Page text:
Heading In To Town – 15 Oct 11

At some point early the other morning, I got an e mail from the Wing Safety Officer, Kasey asking me if I’d be interested in going in to town for dinner at an Iranian restaurant. Kasey was scheduled to leave the following day to head home and wanted to train her replacement on the finer points of driving off base.  They had a couple extra seats in the truck and invited me along.

I was hesitant at first, to accept the invitation because I really haven’t had much interest in seeing the sights outside the walls of the base; or the confines of my comfort zone, more appropriately. On the other hand, I think everyone I’m over here with has either gone down town already or has plans to go over the next few days. Everyone who has been says it’s definitely worth the trip.

I called my good friend Sac (the rabiephobe) and asked him if he’d like to go along since here was an extra seat.  He agreed, and by 1730 we were dressed and ready to go get some Iranian food, yet another issue that I was apprehensive about.  I don’t know what Iranians eat, and actually I still don’t since we went to a different restaurant, but I’m getting ahead of myself. At the time I was just hoping Iranian chefs are better at their jobs than Iranian diplomats are at theirs.

Before we even left the base there was a sense of the surreal from the back of our vehicle.
Neither Sac, nor I could stop talking about how it felt like we were getting away with something.  I think we had a real case of the institutionalization. We were the prisoners who’d rather stay behind bars than venture out into the real world for fear of the unknown.

As we passed through the final inspection point, we were free of the confines of a life deployed, no more uniforms, concertina wire, HESCO barriers or murses (man purses we wear around our necks to hold our ID cards, keys, money, etc). On the main road out of the base we could see the silhouettes of trees, there was greenery, shrubbery, and Kasey told us there was even grass downtown. I’d believe that when I saw it.

 I’ve worn nothing but a uniform for over a month now, and everywhere you look are more uniforms, from all over.  Now, I was dressed in civilian clothes, as conservatively as I came prepared to dress. My jeans were a little too short since I didn’t think to try them on before packing back in September. Come to think of it, I don’t know why I even have jeans that are too short for me; too tight or too loose, I could see, but I haven’t grown much taller over the past couple years.  I looked more like I was headed out for a clam dig than a night on the town.  Even still, it was a strange, yet welcome sensation to be dressed like a regular person. I only wish I had packed a decent pair of casual shoes, because my sneakers made the clamming pants look even sillier.

I don’t know where the expectation came that Doha would be a crummy little, poverty stricken city with dirty streets, panhandlers and pollution. Wherever it came from, it planted roots in my brain and it took a lot of convincing that I was wrong and should check it out for myself.  Eventually, I come around to these types of things and I’m usually glad I do about 5 minutes into the venture. By the time we were on the highway, I was already glad I’d accepted the invite. It was just nice to get up to highway speeds in a car, not the 60KPH we’re limited to on base.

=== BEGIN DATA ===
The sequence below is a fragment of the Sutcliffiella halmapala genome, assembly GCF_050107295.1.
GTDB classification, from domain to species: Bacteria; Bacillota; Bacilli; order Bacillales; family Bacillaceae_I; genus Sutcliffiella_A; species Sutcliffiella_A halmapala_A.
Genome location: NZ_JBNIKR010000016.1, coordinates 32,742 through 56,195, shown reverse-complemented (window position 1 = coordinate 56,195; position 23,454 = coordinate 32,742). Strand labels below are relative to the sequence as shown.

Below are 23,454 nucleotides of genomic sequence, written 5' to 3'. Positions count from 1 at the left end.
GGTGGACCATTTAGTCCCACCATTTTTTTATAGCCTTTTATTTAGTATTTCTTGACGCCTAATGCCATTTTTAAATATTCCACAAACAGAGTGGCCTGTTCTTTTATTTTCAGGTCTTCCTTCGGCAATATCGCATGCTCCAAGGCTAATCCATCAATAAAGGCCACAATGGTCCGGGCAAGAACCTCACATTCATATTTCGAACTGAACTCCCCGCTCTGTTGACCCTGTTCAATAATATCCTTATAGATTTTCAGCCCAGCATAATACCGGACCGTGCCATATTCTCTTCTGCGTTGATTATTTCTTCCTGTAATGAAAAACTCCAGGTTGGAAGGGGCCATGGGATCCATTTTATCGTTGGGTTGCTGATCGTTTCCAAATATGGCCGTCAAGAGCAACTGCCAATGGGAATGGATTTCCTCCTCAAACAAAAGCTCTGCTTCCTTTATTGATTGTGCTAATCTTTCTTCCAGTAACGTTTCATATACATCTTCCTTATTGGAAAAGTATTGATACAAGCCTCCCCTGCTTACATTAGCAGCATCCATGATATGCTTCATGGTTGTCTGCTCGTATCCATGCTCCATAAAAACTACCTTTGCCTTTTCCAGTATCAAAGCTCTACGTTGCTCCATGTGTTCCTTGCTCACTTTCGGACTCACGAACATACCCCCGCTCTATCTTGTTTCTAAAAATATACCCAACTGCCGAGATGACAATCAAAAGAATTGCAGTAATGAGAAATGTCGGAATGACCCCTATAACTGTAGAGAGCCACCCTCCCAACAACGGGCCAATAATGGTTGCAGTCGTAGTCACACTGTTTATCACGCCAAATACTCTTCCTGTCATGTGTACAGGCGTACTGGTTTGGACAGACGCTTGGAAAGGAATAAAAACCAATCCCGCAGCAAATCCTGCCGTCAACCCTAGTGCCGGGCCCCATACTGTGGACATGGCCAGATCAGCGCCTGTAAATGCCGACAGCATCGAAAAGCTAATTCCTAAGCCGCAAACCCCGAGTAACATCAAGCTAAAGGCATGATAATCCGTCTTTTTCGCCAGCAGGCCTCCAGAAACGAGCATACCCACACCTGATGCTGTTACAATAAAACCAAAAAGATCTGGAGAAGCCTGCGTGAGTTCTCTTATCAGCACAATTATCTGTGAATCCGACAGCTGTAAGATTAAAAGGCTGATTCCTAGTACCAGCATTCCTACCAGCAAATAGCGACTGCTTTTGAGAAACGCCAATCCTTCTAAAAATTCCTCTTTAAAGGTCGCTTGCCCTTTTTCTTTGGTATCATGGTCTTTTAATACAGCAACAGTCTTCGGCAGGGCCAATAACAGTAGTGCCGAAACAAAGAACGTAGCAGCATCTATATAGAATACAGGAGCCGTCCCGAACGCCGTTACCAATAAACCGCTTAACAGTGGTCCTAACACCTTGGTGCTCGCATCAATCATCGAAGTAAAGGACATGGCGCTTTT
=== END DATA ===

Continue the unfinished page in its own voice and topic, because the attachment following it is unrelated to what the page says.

What wasn’t nice was feeling the bow wave of the big SUVs passing us on the left. These folks love them some big SUVs over here.  I’m guessing there are more places to buy an SUV here than there are places to buy a mobile home in Columbus, MS. I know we passed at least a dozen on the way into town.

We also passed by what is known as Cholesterol Corner, a district where one can find just about any fast food restaurant one could desire.  There were a few Starbucks, some golden arches, Popeye’s, Burger King, Chili’s, Crapplebee’s, TGI Friday’s, Dunkin Donuts; you name it, it’s over here. The western influence on Doha was obvious, but it wasn’t at the cost of their own culture and heritage.

While we didn’t get to see a lot of the downtown area since, like Cinderella we had to be back at the castle before midnight, we did get to see what I now consider the epicenter of a Middle Eastern City, the souqs. Souq is a good word if you’re a Scrabble player and you find yourself with a Q on the edge, I think it’s also spelled suq.  My interpretation of the definition is marketplace.

Again, the power of an idea had my mind’s eye conjuring up images of tents and dirty streets with animals in various states of life on display with shopkeepers grabbing on to each passerby desperately trying to make a sale. What I found instead was a cobblestone parking lot full of, you guessed it, SUVs. The parking lot was on a little rise that looked over a very modern, yet traditional outdoor mall. The parking lot funneled us onto a walkway lined with some grass that led us into the main Souq area and before I knew it we were immersed in the Middle East.

At home, we’re inundated with images on the news of Arab men, faces covered in cloths of red and white, adorned in flowing robes and brandishing AK-47s, RPG launchers, burning the American flag or participating in some other nefarious activity. We see pictures of women in burqas and think “what a repressive society they live in over there.” Rarely do we see an image of similarly dressed individuals eating dinner, smoking a hookah pipe over coffee or walking around town with their kids in tow. The opportunity to see how the